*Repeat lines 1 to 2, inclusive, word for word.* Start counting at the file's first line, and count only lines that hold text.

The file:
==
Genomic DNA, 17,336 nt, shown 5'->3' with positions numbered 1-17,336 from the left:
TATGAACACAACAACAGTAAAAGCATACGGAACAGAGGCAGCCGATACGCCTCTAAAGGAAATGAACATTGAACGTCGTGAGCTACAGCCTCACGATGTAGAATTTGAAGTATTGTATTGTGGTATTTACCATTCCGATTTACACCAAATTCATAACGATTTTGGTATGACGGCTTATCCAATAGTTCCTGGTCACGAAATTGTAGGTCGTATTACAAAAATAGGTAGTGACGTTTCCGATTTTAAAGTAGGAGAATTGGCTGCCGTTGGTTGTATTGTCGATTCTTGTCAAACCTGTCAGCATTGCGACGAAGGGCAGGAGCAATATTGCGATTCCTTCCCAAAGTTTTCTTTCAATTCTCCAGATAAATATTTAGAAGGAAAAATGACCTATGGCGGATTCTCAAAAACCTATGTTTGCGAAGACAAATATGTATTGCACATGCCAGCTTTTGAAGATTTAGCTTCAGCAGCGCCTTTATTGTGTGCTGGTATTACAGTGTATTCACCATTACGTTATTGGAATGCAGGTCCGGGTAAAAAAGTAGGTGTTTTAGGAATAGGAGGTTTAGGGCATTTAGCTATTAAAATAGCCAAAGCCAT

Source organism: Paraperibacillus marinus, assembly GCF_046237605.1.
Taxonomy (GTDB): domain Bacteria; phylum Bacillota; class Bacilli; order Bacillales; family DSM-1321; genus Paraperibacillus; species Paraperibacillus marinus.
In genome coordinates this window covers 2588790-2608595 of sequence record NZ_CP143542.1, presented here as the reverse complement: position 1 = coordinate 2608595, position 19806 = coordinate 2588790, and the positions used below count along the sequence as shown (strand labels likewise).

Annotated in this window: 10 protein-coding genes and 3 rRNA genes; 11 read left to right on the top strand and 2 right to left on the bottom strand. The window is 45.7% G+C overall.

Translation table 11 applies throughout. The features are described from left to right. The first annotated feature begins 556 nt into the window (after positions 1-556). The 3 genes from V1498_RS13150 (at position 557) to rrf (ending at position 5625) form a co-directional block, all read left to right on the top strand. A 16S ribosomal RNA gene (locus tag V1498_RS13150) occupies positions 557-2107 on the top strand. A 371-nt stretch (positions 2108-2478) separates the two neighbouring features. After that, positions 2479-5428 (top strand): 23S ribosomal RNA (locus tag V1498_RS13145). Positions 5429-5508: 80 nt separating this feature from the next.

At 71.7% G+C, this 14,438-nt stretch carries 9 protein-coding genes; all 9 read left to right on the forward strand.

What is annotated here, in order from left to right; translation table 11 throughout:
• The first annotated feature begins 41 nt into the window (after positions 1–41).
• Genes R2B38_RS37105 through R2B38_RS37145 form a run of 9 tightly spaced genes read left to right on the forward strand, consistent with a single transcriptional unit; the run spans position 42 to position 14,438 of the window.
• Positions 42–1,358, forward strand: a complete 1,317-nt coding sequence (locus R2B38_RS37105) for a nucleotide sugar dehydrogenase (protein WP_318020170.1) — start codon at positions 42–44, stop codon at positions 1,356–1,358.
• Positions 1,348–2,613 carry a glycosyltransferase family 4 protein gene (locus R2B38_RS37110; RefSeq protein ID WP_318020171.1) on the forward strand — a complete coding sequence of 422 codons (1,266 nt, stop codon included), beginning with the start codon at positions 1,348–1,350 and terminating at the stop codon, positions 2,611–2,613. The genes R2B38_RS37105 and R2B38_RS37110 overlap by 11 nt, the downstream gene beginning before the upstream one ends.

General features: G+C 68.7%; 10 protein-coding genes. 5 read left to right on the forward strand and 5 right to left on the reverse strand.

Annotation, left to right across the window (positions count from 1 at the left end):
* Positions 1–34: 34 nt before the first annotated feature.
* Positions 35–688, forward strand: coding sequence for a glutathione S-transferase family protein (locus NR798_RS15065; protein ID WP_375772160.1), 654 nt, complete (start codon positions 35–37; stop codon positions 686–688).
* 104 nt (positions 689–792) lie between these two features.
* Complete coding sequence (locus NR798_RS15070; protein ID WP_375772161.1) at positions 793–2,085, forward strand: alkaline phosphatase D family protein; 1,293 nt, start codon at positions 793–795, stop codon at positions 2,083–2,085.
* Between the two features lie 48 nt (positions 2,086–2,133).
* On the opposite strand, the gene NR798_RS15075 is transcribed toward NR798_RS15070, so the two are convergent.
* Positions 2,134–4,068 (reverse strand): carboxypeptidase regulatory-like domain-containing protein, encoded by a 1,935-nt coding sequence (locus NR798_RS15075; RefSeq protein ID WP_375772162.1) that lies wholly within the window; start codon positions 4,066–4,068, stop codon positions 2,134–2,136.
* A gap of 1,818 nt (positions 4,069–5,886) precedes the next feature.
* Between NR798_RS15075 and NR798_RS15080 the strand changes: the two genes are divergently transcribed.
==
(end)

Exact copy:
Genomic DNA, 17,336 nt, shown 5'->3' with positions numbered 1-17,336 from the left:
TATGAACACAACAACAGTAAAAGCATACGGAACAGAGGCAGCCGATACGCCTCTAAAGGAAATGAACATTGAACGTCGTGAGCTACAGCCTCACGATGTAGAATTTGAAGTATTGTATTGTGGTATTTACCATTCCGATTTACACCAAATTCATAACGATTTTGGTATGACGGCTTATCCAATAGTTCCTGGTCACGAAATTGTAGGTCGTATTACAAAAATAGGTAGTGACGTTTCCGATTTTAAAGTAGGAGAATTGGCTGCCGTTGGTTGTATTGTCGATTCTTGTCAAACCTGTCAGCATTGCGACGAAGGGCAGGAGCAATATTGCGATTCCTTCCCAAAGTTTTCTTTCAATTCTCCAGATAAATATTTAGAAGGAAAAATGACCTATGGCGGATTCTCAAAAACCTATGTTTGCGAAGACAAATATGTATTGCACATGCCAGCTTTTGAAGATTTAGCTTCAGCAGCGCCTTTATTGTGTGCTGGTATTACAGTGTATTCACCATTACGTTATTGGAATGCAGGTCCGGGTAAAAAAGTAGGTGTTTTAGGAATAGGAGGTTTAGGGCATTTAGCTATTAAAATAGCCAAAGCCAT